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Over the past week, many people have asked me the same question: “Will the GameStop situation lead to a market crash?” The direct answer is an emphatic NO! However, it will likely lead to increased volatility over the near-term, which is why I suggest traders use lighter than normal positions until the volatility calms down.
The markets have always been dominated by the large institutions and, for the record, I absolutely love the recent surge in retail trading. Here is one side effect: When retail traders take long positions against the short positions of these big institutions, and then drive up the price of these stocks, it leads to what is called a “short squeeze.” When these institutions are forced to cover a stock, they are sometimes forced to sell their long positions (if the loss is big enough) to meet margin requirements, to reduce leverage, or to possibly raise cash for future redemptions.
This forced liquidation of long positions can lead to a quick, short-term decline in stock prices, such as the one we saw on Monday, Jan. 25 between 10:45 am.-11:05 a.m. EST, (see chart) but I don’t see it leading to a market crash.
Another group that could be forced to sell long positions are the market neutral hedge funds. These funds typically have the same long and short exposure but may reduce both sides if short positions continue to get targeted. Again, I’m not showing sympathy for these funds; I’m simply trying to explain the mechanics of why many funds may be selling stock.
It’s the hedge funds that are irresponsible
Many people are complaining that the subreddit group called WallStreetBets (WSB) is acting irresponsibly, but I think it’s the hedge funds that are irresponsible. When you look at the majority of market crises, over the past 25 years, they have to do with hedge fund leverage. In 1998, the Russian debt crisis took down Long Term Capital Management due to using leverage of more than 25x. It led to many financial institutions bailing them out under the supervision of the Federal Reserve.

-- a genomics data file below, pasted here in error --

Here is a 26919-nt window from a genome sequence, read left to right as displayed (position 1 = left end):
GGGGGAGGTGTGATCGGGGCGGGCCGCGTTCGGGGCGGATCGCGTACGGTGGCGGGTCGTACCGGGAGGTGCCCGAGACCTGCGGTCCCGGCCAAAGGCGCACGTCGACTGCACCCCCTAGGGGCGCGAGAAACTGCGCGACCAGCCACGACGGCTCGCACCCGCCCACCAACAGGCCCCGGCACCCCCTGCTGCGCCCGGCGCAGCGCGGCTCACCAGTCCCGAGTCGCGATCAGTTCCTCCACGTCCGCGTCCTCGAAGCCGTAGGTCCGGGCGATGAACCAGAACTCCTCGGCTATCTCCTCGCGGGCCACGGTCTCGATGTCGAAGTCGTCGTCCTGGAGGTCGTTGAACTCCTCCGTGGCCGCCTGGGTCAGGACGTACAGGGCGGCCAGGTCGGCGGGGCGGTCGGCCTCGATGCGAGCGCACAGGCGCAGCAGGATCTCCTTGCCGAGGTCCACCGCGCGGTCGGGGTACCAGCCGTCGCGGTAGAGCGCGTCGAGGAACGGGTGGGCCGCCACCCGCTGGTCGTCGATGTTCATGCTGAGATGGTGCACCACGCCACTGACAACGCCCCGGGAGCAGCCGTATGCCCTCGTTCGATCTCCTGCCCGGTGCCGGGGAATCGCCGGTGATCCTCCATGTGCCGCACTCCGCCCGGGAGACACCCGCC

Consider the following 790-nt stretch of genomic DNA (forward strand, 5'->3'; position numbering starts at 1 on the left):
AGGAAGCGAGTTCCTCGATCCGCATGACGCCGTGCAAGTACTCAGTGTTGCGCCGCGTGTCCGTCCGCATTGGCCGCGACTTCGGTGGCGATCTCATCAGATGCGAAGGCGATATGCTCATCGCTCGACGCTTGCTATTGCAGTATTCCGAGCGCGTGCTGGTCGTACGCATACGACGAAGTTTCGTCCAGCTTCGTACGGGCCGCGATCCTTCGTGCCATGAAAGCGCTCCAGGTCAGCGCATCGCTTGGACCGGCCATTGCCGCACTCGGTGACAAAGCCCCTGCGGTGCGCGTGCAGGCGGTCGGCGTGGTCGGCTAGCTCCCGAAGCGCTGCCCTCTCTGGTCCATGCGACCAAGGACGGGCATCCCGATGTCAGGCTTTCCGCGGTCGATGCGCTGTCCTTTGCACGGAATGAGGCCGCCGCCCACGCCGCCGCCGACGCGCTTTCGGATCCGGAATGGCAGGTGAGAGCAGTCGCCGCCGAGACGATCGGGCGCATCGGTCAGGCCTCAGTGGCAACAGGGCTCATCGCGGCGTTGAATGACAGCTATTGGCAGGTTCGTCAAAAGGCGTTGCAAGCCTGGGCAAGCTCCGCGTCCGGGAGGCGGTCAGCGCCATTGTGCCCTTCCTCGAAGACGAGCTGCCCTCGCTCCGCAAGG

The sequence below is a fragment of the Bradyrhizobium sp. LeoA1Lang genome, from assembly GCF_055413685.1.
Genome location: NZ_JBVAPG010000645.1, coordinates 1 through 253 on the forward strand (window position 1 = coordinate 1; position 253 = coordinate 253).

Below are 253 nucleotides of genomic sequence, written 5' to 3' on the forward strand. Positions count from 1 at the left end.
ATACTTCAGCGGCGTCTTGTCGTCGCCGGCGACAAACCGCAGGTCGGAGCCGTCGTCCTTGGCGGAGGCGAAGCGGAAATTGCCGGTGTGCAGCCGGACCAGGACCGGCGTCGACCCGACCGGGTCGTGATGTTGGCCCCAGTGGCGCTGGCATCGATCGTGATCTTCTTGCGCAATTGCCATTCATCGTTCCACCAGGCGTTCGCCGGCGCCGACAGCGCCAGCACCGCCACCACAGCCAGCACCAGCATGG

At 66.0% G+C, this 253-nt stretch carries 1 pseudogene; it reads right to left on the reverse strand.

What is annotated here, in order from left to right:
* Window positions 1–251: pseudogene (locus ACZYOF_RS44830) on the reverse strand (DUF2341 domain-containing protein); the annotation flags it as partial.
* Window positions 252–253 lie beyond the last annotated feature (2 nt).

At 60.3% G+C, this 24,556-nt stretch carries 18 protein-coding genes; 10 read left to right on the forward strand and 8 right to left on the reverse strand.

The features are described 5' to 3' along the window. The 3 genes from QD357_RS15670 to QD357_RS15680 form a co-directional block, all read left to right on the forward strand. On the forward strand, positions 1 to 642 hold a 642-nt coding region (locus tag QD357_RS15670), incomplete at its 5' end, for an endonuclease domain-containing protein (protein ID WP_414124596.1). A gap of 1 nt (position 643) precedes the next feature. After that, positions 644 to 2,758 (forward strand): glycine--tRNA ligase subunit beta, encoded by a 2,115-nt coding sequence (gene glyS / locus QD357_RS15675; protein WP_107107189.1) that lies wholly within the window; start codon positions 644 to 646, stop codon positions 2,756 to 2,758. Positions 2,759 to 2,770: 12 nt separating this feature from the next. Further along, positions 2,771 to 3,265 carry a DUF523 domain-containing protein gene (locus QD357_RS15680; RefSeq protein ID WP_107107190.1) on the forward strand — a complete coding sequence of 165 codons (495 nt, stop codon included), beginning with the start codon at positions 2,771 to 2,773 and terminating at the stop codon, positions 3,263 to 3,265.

The financial/housing crisis of 2008 had to do with large institutions such as Lehman Brothers and Bear Stearns using upwards of 33 times leverage. In October 2018, Fed Chair Jerome Powell hinted at raising interest rates 1% over the next year and it led to a 3-month, -20% decline, which was mainly due to fund deleveraging. Although I don’t see the current situation leading to a crash, we will likely see increased volatility due to, once again, leverage. There should never be a scenario where a stock’s short interest can be over 100%. Technology should exist to ensure that one share of stock is not loaned out multiple times.
Hedge funds are too powerful
The problem is they will never put leverage limits on hedge funds because, unfortunately, they are too powerful. In fact, if this GameStop/WSB situation becomes out of hand, I wouldn’t be surprised to see the regulators step in, or the hedge funds force the brokerages the change the rules. I know it sounds ridiculous and I certainly don’t agree with it, but we’ve already seen traces of this last week. This topic opens up many discussions about social inequality, censorship, etc. but I prefer to stick to the markets.
Back to the markets — all this could end up being noise and a big excuse for the stock market to have a normal 8-10% correction. As I wrote in my 2021 outlook, I am bullish for the year for two main reasons: The Fed and the strong technicals. The low interest-rate policy provided the Federal Reserve creates an equity friendly environment for stocks. Also, earnings should improve as the coronavirus numbers decrease. Of course, we will have pullbacks and normal corrections along the way, which is why it’s important to know your timeframe. If you’re a longer-term investor, stick to your plan. If you’re a shorter-term trader, keep your positions lighter than normal until the volatility calms down. Once the dust settles from all this, there will be great opportunities. The key is to practice discipline and patience until they show up.
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